From Wood to Metal: Exploring the Range of Double Bass Mutes

Andrew Kohn offers an overview of 13 various mutes for the double bass.

With Andrew Kohn · Pittsburgh, PA

Andrew Kohn of West Virginia University has accumulated an impressive array of mutes for his double bass over the years. In this article, we provide an overview of Andrew’s insights on the different mutes he possesses and their unique sounds. Throughout this discussion, the double bass solo from Mahler’s 1st Symphony will be demonstrated using various mutes to help readers perceive the subtle differences each mute can bring to a performance.

The Experimental Setup

It’s important to clarify that while Andrew possesses a wide variety of mutes, this is not a comprehensive list! Some mutes, especially the stiffer ones, might not perform equally well on all basses.

Exploring Wooden Mutes

Andrew’s collection begins with wooden mutes, three of which are highlighted:

  • The First Wooden Mute: This mute slides on rather far on the bridge.
  • The Fitted Ebony Mute: This mute fits on less far in comparison to the first.
  • The Flat Ebony Mute: Dating back to the 1960s, this mute hardly fits on at all.

These mutes’ varying depths suggest that there have been subtle changes in bridge thickness over the decades.

Demonstrating the Tonal Characteristics

To illustrate the tonal variations, Andrew plays a passage on his double bass with each mute:

  1. Without Mute: This is the baseline sound of the passage played without any mute.
  2. Rubber Tourte Style Mute: The mute that Andrew demonstrates is manufactured by Glaesel and is widely available.
  3. Rubber Practice Mute: Also manufactured by Glaesel.
  4. Polly Bute Mute: This mute is made out of polyurethane.
  5. Roth Sihon Mute: This mute was common in middle schools across the U.S. fifty years ago but is now rare.

While listening, you might notice a rattling sound when the Roth Sihon mute is used. This noise arises from the mismatch between the curvature of the mute and the bridge.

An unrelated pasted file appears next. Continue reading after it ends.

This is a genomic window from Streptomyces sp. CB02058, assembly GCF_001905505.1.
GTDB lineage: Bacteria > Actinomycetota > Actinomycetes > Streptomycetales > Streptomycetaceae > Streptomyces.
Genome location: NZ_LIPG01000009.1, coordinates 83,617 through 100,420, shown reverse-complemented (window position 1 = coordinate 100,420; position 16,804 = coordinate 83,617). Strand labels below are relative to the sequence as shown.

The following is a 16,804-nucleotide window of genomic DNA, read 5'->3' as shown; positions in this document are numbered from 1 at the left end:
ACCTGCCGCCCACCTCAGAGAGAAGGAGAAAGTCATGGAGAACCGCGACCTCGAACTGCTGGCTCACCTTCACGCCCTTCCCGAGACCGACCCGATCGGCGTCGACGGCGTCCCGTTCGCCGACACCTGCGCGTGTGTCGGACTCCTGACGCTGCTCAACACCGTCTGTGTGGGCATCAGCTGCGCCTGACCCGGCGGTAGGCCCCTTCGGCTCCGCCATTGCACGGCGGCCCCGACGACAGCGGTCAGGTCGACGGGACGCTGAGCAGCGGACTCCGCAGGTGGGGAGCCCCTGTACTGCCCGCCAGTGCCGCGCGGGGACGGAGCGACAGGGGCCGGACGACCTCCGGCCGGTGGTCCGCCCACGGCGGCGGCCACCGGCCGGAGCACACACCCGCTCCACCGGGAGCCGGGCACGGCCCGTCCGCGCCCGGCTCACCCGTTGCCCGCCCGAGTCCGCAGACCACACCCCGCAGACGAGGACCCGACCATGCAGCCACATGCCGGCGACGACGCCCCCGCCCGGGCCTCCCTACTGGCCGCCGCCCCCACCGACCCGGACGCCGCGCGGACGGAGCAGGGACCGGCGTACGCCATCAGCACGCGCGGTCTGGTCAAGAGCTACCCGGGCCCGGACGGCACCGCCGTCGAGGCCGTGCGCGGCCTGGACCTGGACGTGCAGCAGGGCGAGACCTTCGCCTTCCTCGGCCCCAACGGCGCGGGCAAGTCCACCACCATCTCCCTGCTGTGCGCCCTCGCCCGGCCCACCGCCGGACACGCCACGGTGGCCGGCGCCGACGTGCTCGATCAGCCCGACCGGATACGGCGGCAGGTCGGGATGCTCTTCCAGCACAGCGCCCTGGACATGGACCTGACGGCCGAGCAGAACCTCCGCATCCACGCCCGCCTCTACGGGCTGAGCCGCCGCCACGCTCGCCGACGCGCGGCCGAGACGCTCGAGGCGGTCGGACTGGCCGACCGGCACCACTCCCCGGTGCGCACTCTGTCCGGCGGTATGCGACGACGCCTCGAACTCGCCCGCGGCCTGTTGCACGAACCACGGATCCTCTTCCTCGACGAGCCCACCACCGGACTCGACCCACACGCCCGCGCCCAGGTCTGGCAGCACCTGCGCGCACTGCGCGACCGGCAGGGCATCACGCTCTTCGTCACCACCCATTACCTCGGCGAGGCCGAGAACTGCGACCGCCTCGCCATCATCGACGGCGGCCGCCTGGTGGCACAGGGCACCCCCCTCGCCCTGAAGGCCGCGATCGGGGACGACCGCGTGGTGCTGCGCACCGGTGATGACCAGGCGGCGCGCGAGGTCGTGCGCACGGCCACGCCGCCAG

Rattling Analyzed

The rattling is particularly noticeable with the Roth Sihon mute because its flat surface does not align with the more modern and arched bridge. Such discrepancies in shape can affect the mute’s performance, sometimes resulting in unwanted noises.

Revisiting Ebony Mutes

Transitioning to the ebony mutes:

  • Fitted Ebony Mute: The mute Andrew demonstrates is manufactured by the Glasser Company and is widely available. Andrew uses this particular mute as his other ebony mute does not fit his bridge properly.

Exploring Dennis Roy’s Mutes

Dennis Roy from the Boston Symphony crafts special mutes that fit over one string, unlike the standard two-string ebony mutes. Andrew owns three of these unique mutes:

  1. Walnut Wood Mute: This softer wood provides a distinct sound.
  2. Maple Wood Mute: The sound alters slightly depending on its position on the bridge. Andrew typically centers it over his D string.
  3. Rosewood Mute: This is the hardest of the three Dennis Roy mutes.

Looking at Sienna George’s Mutes

Sienna George from Long Beach, California, produces numerous styles and wood types for mutes. Andrew owns two of the classic shapes from George’s collection:

  1. Mahogany Mute: This is one of the commonly used woods.
  2. Ipe Wood Mute: This mute is slightly larger in size.

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Other Unique Mutes

Several other mutes in Andrew’s collection stand out due to their unique materials and designs:

  • Leather Mute: Crafted by Emma Alter in London, England.
  • Metal Mute: Made by WMutes in Barcelona, Spain, and lined with rubber on the inside.
  • Aluminum Mute: A heavy custom mute manufactured by a metal worker in Pittsburgh, inspired by a score from Elaine Barkin’s “NB suite for flute and bass.”


Mutes can significantly enhance or alter the tonal quality of an instrument, and you should explore and find the ones that best suit your playing style. Enjoy your musical experiments, and happy playing!

About the Author

Andrew Kohn teaches string bass, music theory, and music composition. He holds his Ph.D. from the University of Pittsburgh and received the only AD in double bass awarded by the Peabody Conservatory. His principal teachers included Eric Moe, Pablo Ortiz, Eugene Levinson, Eldon Obrecht, and Barry Green. The former principal bassist of the National Chamber Orchestra and Harrisburg Symphonies, he is a member of the Pittsburgh Opera and Ballet Theatre Orchestras and an active soloist. His publications have appeared in the book On the Music of Stefan Wolpe (ed. Austin Clarkson) and the journals American String Teacher, Bass World, Double Reed, Fulcrum, Musica Hodie, Muzyka, and Perspectives of New Music; he has read papers at Wolpe Symposia and AMS and SEM conferences and has performed, lectured and adjudicated at international bass conventions. He has recorded and edited for Music Minus One. His compositions have been broadcast nationally.

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